A couple of months ago, as part of my activities with The Capital Network (TCN) as a veteran serial entrepreneur mentoring first-time entrepreneurs, I was listening to the pitch of a young entrepreneur of a startup social media company who said his passion and mission was “making the world a better place”. It started me thinking about what motivates many people in high tech, and reminded me of my own thoughts when I was a young computer science student at MIT. Many of us in high tech have the feeling we are part of something that will "make the world a better place".
In those early days at MIT I was working at Draper Labs on software for the inertial navigation systems for the Apollo and space shuttle programs. I was part of the crisis response team following "Houston, we have a problem", going without sleep for 72 hours feverishly testing patches to the inertial navigation software to compensate for the hardware failures and help get them back to earth alive. Very cool, and in a large sense we were helping advance mankind.
More recently in my career, before co-founding iGetBetter, Inc., my previous company was bought by Google, and during the ensuing post-acquisition transition period when I was a “Noogler" (new Googler), and then a Googler, I was struck by the missionary zeal of my fellow Googlers. Not only do they subscribe to the unofficial Google motto of “Don’t do evil” (this really is fundamental to the Google culture), they really believe they are part of “making the world a better place”. And they are.
But in the back of my mind, I always thought of this as a fuzzy and somewhat diffuse goal. Things like the Apollo program, the space shuttle, the Google search engine and Google Maps do, I think, generally "make the world a better place" – but exactly and specifically how is a bit difficult to put one’s finger on.
A few weeks ago something happened during a pilot of our iGetBetter care transition system with a local Boston-area hospital that brought all of the above thoughts into sharp focus for me. In this pilot, congestive heart failure (CHF) patients are discharged and sent home with the iGetBetter mobile application on an iPad mini which communicates to them their daily care plan, and a Blue Tooth-enabled scale and a Blue Tooth-enabled automated blood pressure cuff that use the iPad mini as a wireless gateway to transmit the biometric data and other self-reported data to our cloud database. In the case of CHF patients, in addition to monitoring blood pressure and checking that they are taking their critical medications and doing their prescribed exercise, the single most important biometric is their body weight, as fluid retention (which manifests as increased body weight) is the primary killer of CHF patients.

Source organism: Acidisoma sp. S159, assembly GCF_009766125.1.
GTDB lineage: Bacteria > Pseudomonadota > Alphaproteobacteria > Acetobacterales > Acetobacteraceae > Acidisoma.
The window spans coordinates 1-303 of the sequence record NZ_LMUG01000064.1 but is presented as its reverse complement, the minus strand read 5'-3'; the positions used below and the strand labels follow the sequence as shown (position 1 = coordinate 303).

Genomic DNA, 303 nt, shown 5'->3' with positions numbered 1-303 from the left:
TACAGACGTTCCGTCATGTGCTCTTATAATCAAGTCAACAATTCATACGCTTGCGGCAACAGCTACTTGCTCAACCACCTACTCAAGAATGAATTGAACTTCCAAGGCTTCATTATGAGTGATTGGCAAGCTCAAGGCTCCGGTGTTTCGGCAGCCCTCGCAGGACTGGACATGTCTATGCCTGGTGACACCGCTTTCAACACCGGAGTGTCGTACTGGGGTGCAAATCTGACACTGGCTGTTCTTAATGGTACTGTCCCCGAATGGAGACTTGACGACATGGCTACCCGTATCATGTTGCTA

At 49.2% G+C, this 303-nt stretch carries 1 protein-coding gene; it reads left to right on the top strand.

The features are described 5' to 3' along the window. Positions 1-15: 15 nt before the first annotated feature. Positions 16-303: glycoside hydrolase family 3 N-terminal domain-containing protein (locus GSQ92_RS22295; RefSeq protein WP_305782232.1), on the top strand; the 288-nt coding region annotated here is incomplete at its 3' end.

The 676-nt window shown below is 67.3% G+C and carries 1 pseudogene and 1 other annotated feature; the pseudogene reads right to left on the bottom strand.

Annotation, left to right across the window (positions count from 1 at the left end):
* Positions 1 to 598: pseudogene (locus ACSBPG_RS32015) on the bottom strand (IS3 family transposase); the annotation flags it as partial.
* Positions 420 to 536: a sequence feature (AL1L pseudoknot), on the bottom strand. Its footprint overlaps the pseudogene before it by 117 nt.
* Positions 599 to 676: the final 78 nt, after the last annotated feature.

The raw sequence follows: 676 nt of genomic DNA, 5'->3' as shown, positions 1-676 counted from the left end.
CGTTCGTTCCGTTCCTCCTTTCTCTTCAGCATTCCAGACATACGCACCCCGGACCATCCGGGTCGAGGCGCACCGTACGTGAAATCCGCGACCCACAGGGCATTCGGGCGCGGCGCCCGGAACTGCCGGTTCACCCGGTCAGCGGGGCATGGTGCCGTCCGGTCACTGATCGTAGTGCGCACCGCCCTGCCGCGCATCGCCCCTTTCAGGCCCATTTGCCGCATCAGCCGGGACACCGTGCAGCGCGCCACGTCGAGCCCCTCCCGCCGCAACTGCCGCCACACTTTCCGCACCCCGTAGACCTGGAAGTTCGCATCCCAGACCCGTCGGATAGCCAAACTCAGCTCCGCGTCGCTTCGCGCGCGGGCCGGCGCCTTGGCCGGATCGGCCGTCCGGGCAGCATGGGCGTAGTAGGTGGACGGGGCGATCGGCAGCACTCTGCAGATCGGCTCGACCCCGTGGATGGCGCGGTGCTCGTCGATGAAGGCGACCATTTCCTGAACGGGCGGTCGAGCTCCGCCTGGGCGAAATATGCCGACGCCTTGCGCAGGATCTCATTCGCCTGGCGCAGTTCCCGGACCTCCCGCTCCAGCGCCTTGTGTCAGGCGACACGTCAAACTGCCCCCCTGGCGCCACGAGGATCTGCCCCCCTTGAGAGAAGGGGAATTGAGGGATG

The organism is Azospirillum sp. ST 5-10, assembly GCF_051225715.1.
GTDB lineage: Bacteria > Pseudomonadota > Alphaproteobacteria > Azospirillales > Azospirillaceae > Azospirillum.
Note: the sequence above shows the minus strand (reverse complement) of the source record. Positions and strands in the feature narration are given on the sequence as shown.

One of the pilot patients had a gradual weight increase that progressed to the point that it exceeded the threshold set by the hospital clinician, and the iGetBetter system generated an alert to the clinician. The clinician reviewed the data from the patient, noticed that the weight gain was very gradual over a period of time, and increased the dosage of the prescribed diuretic. The patient slowly lost weight and regained stability.
If this gradual increase in weight and fluid retention had not been noticed by our system and brought to the attention of the clinician, who intervened by adjusting the patient’s medication, the patient very likely would have ended up back in the hospital, or worse.
Finally, I realized, I was doing something in high tech that has a very exact and specific way it is "making the world a better place". I felt good working on the Apollo program and the space shuttle, and many other times during my career in high tech, including as a Googler. Now I feel even better. Way better.
Win Burke, President and CEO